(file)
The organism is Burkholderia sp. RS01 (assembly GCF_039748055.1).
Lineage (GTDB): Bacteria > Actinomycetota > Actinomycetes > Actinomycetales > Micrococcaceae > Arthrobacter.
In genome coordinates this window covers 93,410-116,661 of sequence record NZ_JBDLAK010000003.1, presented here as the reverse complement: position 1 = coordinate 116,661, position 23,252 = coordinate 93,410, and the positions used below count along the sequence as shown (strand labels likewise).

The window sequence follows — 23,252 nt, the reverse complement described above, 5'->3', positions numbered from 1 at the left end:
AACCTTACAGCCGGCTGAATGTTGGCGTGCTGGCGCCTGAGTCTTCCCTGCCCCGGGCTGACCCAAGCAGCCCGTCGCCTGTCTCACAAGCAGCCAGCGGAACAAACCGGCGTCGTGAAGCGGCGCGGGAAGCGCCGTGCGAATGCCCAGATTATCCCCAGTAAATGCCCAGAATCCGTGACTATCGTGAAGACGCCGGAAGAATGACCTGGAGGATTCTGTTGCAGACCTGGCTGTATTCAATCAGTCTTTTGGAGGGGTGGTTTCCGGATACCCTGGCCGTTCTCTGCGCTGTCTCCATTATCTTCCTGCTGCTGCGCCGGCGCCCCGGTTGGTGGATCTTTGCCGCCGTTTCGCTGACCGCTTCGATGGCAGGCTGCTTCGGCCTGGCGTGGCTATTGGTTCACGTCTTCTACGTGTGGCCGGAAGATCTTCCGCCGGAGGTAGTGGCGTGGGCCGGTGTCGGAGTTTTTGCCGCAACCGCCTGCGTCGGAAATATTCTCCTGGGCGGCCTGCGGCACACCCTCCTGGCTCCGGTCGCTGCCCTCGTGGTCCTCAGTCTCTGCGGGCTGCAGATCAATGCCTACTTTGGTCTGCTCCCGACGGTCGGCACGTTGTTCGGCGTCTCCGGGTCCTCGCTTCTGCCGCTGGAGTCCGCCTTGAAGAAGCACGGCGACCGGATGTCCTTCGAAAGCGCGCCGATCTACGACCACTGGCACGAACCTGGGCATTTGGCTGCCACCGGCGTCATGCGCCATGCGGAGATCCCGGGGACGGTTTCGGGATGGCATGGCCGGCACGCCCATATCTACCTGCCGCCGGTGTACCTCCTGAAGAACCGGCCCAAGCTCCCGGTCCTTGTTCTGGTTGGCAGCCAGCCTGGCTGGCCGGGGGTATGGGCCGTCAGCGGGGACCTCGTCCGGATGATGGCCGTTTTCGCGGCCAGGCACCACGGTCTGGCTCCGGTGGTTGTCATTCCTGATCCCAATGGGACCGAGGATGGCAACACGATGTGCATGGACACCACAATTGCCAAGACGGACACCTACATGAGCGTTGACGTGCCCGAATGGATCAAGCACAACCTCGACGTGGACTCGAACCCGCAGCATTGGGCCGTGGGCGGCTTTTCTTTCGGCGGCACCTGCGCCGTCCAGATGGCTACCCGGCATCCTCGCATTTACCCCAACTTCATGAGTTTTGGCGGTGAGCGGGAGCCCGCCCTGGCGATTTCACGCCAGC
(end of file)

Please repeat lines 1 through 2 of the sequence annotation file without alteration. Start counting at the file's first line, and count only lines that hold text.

The organism is Burkholderia sp. RS01 (assembly GCF_039748055.1).
Lineage (GTDB): Bacteria > Actinomycetota > Actinomycetes > Actinomycetales > Micrococcaceae > Arthrobacter.